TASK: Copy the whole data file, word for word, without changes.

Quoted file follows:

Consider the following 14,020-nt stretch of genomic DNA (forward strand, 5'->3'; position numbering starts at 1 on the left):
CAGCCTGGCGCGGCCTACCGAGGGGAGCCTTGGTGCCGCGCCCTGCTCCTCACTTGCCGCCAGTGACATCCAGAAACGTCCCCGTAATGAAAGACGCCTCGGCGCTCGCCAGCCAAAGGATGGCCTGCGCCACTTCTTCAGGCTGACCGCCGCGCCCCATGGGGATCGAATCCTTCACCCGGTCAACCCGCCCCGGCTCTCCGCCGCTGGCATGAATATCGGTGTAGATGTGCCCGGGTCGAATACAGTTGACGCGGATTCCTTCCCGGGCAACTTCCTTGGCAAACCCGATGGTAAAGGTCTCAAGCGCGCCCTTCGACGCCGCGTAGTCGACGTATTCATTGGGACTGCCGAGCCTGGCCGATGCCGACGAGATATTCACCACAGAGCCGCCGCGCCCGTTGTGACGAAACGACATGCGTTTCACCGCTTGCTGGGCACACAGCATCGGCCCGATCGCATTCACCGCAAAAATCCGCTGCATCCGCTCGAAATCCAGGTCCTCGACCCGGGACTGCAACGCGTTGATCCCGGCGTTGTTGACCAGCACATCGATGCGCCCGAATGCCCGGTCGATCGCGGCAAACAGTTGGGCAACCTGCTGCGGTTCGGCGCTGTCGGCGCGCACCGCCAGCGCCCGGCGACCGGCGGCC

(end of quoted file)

Consider the following 14,020-nt stretch of genomic DNA (forward strand, 5'->3'; position numbering starts at 1 on the left):
CAGCCTGGCGCGGCCTACCGAGGGGAGCCTTGGTGCCGCGCCCTGCTCCTCACTTGCCGCCAGTGACATCCAGAAACGTCCCCGTAATGAAAGACGCCTCGGCGCTCGCCAGCCAAAGGATGGCCTGCGCCACTTCTTCAGGCTGACCGCCGCGCCCCATGGGGATCGAATCCTTCACCCGGTCAACCCGCCCCGGCTCTCCGCCGCTGGCATGAATATCGGTGTAGATGTGCCCGGGTCGAATACAGTTGACGCGGATTCCTTCCCGGGCAACTTCCTTGGCAAACCCGATGGTAAAGGTCTCAAGCGCGCCCTTCGACGCCGCGTAGTCGACGTATTCATTGGGACTGCCGAGCCTGGCCGATGCCGACGAGATATTCACCACAGAGCCGCCGCGCCCGTTGTGACGAAACGACATGCGTTTCACCGCTTGCTGGGCACACAGCATCGGCCCGATCGCATTCACCGCAAAAATCCGCTGCATCCGCTCGAAATCCAGGTCCTCGACCCGGGACTGCAACGCGTTGATCCCGGCGTTGTTGACCAGCACATCGATGCGCCCGAATGCCCGGTCGATCGCGGCAAACAGTTGGGCAACCTGCTGCGGTTCGGCGCTGTCGGCGCGCACCGCCAGCGCCCGGCGACCGGCGGCC